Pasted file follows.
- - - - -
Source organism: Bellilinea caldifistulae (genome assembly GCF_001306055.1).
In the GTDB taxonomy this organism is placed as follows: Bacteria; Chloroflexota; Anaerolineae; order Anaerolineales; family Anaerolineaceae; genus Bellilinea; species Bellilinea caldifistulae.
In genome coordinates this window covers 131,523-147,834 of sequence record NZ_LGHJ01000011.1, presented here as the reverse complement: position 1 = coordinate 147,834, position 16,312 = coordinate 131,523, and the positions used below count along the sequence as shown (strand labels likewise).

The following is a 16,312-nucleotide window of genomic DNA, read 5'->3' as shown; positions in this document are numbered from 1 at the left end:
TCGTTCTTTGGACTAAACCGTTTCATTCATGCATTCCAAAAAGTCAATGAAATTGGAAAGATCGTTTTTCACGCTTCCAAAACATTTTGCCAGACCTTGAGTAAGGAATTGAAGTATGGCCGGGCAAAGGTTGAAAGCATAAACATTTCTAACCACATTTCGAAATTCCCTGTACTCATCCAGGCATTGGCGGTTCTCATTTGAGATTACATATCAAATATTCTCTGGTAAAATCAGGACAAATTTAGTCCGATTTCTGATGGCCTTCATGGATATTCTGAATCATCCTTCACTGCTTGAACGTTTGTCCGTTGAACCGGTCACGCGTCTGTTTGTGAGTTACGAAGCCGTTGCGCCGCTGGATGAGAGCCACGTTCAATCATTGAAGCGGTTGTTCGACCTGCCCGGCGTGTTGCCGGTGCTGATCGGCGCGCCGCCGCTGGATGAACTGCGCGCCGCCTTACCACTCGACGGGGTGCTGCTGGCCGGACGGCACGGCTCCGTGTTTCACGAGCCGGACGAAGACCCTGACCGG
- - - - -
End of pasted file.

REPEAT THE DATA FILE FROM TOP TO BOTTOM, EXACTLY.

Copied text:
Source organism: Bellilinea caldifistulae (genome assembly GCF_001306055.1).
In the GTDB taxonomy this organism is placed as follows: Bacteria; Chloroflexota; Anaerolineae; order Anaerolineales; family Anaerolineaceae; genus Bellilinea; species Bellilinea caldifistulae.
In genome coordinates this window covers 131,523-147,834 of sequence record NZ_LGHJ01000011.1, presented here as the reverse complement: position 1 = coordinate 147,834, position 16,312 = coordinate 131,523, and the positions used below count along the sequence as shown (strand labels likewise).

The following is a 16,312-nucleotide window of genomic DNA, read 5'->3' as shown; positions in this document are numbered from 1 at the left end:
TCGTTCTTTGGACTAAACCGTTTCATTCATGCATTCCAAAAAGTCAATGAAATTGGAAAGATCGTTTTTCACGCTTCCAAAACATTTTGCCAGACCTTGAGTAAGGAATTGAAGTATGGCCGGGCAAAGGTTGAAAGCATAAACATTTCTAACCACATTTCGAAATTCCCTGTACTCATCCAGGCATTGGCGGTTCTCATTTGAGATTACATATCAAATATTCTCTGGTAAAATCAGGACAAATTTAGTCCGATTTCTGATGGCCTTCATGGATATTCTGAATCATCCTTCACTGCTTGAACGTTTGTCCGTTGAACCGGTCACGCGTCTGTTTGTGAGTTACGAAGCCGTTGCGCCGCTGGATGAGAGCCACGTTCAATCATTGAAGCGGTTGTTCGACCTGCCCGGCGTGTTGCCGGTGCTGATCGGCGCGCCGCCGCTGGATGAACTGCGCGCCGCCTTACCACTCGACGGGGTGCTGCTGGCCGGACGGCACGGCTCCGTGTTTCACGAGCCGGACGAAGACCCTGACCGG